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I've started working with the AngularJS web development framework, and the first question in their FAQ is this:

Why is this project called "AngularJS"? Why is the namespace called "ng"?
Because HTML has Angular brackets and "ng" sounds like "Angular".

To me, "ng" doesn't sound anything like "Angular". Is this a regional thing, or are these people just mad?

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    With with exception of some Vietnamese surnames (where it is typically anglicized as "Eng"), I've never seen "ng" as a stand-alone phoneme, so I don't know "how ng sounds". That said, my instinct would be to pronounce it as it is pronounced in angular, sans the a (or, equivalently, as in the suffix -ing, sans the i).
    – Dan Bron
    Commented Feb 24, 2015 at 17:46
  • Because Angular's approach is no good.
    – Robusto
    Commented Feb 24, 2015 at 17:52
  • Generally, uncompounded NG letter combinations in English are pronounced either as the velar nasal phoneme /ŋ/, as in singer /'sɪŋər/, or as the velar nasal-stop cluster /ŋɡ/ as in finger /'fɪŋɡər/. Note that it looks like they rhyme, but in fact they don't. Commented Feb 24, 2015 at 18:01
  • @JohnLawler: I don't know if you're versed in Vietnamese, but if you are I'm curious about what their "ng" sound really is. When Vietnamese people pronounce names like Nguyen it sounds to my ear like the barest hint of ng followed by w.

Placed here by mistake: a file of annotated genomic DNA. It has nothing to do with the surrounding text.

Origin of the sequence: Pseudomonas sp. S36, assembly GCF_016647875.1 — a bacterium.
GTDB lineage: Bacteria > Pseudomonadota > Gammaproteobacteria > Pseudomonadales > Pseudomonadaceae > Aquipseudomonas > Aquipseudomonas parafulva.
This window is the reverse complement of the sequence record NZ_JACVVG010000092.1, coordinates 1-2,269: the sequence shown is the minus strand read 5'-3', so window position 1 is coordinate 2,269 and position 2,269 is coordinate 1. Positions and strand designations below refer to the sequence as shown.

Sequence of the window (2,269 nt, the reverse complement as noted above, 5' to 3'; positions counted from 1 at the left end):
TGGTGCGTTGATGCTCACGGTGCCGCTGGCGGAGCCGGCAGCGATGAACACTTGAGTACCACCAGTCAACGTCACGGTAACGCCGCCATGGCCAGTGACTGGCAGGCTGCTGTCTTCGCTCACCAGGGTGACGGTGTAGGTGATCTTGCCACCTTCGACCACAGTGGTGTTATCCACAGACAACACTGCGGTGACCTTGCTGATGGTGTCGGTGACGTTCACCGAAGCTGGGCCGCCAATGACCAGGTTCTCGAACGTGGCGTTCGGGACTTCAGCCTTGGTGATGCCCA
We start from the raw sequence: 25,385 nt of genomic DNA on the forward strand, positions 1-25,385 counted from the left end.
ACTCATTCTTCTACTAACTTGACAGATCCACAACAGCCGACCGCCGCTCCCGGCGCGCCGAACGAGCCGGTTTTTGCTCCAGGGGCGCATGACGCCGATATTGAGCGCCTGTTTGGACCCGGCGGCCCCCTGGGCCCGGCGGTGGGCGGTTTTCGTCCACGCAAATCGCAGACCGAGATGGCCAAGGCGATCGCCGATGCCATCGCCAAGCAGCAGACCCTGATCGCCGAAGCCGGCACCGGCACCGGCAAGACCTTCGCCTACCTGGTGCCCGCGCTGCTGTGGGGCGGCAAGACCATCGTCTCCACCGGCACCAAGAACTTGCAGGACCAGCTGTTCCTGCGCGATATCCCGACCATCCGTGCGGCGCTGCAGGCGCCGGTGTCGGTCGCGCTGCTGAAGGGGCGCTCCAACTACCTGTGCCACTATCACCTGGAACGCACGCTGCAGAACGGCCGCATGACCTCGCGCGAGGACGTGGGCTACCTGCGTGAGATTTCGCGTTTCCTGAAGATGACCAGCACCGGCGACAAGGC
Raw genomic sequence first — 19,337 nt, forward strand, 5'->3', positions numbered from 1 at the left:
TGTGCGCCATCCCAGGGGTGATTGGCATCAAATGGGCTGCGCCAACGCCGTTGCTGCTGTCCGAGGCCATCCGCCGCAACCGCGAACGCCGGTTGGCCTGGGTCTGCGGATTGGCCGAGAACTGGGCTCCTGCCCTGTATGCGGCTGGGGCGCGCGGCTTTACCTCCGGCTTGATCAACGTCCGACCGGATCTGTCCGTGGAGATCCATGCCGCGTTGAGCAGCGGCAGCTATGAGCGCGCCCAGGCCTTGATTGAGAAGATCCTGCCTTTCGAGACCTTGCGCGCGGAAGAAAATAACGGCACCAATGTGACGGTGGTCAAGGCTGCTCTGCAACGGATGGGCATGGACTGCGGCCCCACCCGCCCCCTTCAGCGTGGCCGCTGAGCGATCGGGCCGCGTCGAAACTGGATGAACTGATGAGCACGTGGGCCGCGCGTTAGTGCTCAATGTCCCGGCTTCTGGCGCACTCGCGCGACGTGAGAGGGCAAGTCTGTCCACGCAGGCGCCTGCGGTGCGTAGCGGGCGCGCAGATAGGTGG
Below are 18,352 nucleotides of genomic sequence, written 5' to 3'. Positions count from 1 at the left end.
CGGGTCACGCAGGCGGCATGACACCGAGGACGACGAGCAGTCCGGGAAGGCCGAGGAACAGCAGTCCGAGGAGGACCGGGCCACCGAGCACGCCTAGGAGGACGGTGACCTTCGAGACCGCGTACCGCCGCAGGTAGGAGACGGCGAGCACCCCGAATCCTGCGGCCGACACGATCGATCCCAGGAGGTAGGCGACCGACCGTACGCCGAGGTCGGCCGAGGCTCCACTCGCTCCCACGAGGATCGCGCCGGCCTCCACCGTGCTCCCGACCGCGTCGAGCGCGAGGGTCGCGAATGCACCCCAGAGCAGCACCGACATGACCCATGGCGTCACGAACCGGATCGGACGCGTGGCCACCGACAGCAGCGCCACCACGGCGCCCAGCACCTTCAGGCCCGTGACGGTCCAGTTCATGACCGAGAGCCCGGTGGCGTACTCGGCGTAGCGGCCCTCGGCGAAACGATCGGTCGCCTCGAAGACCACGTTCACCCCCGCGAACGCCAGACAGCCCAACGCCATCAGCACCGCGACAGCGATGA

– Robusto
    Commented Feb 24, 2015 at 18:13
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    @Robusto. Nguyễn (thus the correct spelling) has an initial consonant /ŋ/, an /u/ on-glide, main vowel /i/, /ɜ/ off-glide, final consonant /n/, and a dipping, strangulated tone.
    – fdb
    Commented Feb 24, 2015 at 18:30

1 Answer 1

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It's poorly worded in the FAQ. What they mean is just that they've used the first two consonant sounds in "Angular" as the prefix for their codes.

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  • This would be my guess, too. A better (assuming it'd be correct) answer might be, We named it Angular after the angular brackets used in HTML. We pronounce ng like ang in angular. Commented Feb 24, 2015 at 19:09

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